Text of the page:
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Listen Up Please – Create and Test your My Social Security Account!

We included one video a while back about setting up a My Social Security Account but we want to urge viewers who haven’t heeded that advice to do so, especially if you happen to be approaching your 65th birthday. One needs a username and password to a My Social Security Account in order to use the online tool to enroll in Medicare Part A and Part B during the Initial Enrollment Period. And, of course, should you choose to work beyond age 65, the username and password are required to enroll in Medicare Part A which you need to do to get a Medicare number so you can later enroll in Medicare Part B during a Special Enrollment Process. To create the account, go to ssa.gov and scroll down on the left-hand side to the icon of a hand and proceed.

Social Security continues to tweak the registration process in order to provide extra security. You’ll note when you go to create an account, you are prompted to enter the username and password if you created the account prior to September 18, 2021 or to sign in with login.gov if you created your account after that date, see adjacent screen page. However, a client recently shared with us that she had created an account prior to September 2021 but couldn’t log on to her account. She concluded that her difficulty was due to her email address being her username. We suggest that if you used an email address as your username, you test the system by logging in.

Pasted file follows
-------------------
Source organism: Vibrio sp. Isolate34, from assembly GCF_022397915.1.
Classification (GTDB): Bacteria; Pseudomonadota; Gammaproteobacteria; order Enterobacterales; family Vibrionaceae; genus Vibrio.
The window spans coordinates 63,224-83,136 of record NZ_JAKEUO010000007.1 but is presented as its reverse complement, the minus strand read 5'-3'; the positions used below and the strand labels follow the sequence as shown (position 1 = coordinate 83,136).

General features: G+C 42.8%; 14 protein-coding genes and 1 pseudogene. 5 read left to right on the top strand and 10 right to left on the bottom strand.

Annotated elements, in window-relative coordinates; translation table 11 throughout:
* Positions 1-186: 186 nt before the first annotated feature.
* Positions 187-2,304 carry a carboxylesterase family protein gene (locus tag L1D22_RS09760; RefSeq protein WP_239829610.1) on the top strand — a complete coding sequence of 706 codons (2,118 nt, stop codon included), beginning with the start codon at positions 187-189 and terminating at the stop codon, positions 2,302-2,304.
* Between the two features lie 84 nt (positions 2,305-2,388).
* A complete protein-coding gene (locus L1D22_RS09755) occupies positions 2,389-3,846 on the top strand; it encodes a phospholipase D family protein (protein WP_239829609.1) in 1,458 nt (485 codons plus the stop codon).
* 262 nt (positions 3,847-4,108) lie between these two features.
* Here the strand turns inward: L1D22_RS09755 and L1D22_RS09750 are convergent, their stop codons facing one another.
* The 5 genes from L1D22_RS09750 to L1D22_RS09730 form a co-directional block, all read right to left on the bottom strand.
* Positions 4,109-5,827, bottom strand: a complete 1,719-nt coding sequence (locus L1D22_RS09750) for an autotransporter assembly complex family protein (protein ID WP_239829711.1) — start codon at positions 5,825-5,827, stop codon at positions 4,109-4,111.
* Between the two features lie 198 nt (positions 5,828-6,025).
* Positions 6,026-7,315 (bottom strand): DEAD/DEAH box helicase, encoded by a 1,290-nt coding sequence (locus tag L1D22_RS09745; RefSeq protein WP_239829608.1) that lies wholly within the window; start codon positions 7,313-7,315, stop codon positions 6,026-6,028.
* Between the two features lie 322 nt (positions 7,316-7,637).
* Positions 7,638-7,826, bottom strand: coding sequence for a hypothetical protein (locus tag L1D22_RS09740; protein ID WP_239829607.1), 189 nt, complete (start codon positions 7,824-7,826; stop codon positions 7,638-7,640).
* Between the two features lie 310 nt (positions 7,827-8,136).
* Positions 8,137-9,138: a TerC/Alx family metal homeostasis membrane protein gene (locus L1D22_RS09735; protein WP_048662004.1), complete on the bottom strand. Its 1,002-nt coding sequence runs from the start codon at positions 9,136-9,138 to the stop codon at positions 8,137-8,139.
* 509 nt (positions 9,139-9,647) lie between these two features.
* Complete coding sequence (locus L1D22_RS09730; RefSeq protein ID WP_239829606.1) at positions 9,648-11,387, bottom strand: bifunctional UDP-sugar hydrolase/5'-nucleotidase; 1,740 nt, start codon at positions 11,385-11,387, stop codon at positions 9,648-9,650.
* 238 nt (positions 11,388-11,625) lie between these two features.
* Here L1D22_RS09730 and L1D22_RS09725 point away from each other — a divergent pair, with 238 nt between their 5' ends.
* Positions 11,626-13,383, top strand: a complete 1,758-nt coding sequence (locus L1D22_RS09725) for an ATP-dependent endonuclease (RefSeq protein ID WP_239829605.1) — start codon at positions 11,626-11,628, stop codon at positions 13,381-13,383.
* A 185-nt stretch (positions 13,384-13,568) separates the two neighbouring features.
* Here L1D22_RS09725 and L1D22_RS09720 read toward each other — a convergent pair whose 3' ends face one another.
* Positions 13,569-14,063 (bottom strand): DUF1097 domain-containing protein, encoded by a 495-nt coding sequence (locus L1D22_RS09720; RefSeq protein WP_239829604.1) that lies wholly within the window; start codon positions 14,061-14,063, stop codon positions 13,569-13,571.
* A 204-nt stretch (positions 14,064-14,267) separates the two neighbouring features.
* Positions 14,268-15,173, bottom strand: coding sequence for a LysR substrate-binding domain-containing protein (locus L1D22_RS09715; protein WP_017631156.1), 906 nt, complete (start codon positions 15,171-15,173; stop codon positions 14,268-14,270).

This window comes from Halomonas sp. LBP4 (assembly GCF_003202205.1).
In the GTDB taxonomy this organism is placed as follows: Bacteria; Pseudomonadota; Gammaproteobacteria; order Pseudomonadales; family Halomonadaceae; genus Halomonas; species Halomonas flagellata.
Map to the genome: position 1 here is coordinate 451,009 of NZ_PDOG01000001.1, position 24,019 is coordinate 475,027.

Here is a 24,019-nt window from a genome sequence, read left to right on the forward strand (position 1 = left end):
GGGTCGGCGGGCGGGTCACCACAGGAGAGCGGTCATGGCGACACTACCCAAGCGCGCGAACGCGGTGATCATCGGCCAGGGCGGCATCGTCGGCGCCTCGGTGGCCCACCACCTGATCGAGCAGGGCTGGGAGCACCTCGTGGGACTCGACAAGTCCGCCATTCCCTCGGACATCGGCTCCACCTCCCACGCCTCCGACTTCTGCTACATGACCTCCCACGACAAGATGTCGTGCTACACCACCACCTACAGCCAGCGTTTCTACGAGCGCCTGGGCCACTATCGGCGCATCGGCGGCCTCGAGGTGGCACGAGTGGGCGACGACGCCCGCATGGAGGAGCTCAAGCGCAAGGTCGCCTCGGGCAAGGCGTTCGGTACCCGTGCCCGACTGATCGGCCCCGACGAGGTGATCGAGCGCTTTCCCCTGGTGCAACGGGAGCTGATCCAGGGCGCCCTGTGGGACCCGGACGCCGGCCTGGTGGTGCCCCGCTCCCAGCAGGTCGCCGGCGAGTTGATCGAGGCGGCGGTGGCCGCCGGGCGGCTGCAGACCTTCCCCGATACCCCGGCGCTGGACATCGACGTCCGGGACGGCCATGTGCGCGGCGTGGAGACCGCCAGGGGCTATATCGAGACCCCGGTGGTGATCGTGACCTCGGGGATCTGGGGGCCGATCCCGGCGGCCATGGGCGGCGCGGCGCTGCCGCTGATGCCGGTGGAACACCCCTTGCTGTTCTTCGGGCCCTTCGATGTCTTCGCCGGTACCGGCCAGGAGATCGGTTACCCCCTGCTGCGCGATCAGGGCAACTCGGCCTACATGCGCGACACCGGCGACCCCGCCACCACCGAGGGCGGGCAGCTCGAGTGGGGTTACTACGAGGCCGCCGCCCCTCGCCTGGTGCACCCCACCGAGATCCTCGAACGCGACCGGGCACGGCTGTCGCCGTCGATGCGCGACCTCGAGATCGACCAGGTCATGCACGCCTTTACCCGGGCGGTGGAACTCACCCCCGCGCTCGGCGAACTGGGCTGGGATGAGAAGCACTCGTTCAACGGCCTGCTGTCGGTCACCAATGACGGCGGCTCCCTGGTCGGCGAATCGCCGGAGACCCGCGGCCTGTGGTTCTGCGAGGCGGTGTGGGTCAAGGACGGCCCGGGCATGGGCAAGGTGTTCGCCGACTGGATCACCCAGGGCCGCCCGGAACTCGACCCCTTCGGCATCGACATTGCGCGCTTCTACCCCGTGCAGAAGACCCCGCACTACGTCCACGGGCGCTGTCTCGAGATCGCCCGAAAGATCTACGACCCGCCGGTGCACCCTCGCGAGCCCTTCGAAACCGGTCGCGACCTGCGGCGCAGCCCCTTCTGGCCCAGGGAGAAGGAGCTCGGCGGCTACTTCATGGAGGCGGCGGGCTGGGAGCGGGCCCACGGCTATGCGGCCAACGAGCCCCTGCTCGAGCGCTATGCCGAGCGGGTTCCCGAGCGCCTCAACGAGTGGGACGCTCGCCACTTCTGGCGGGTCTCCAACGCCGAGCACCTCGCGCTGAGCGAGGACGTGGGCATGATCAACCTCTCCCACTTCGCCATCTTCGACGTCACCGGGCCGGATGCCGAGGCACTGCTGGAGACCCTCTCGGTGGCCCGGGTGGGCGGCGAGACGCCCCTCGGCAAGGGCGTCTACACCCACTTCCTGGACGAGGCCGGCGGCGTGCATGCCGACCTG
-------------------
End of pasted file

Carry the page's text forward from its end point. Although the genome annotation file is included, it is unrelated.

The point is to be assured that you have access to the information and to verify that it is correct.

Sometimes unusual things happen. Another client who was recently transitioning to Medicare around his 65th birthday, couldn’t create an account and ultimately learned that Social Security had an incorrect date of birth on file for him. Years ago, we had a client’s Medicare application temporarily derailed because her place of birth on a marriage certificate was incorrect. Again, mistakes happen so make sure you have access to your account and review the information the government has on file for accuracy.

Please also note that if you’re currently creating an account because you are about to turn 65 and want to enroll in Medicare Parts A and B during your Initial Enrollment Period, please do not request an extra layer of security now. The feedback we’ve gotten from clients is that it delays the process. We suggest finishing your Medicare enrollment in A and B and then subsequently adding the extra layer of security.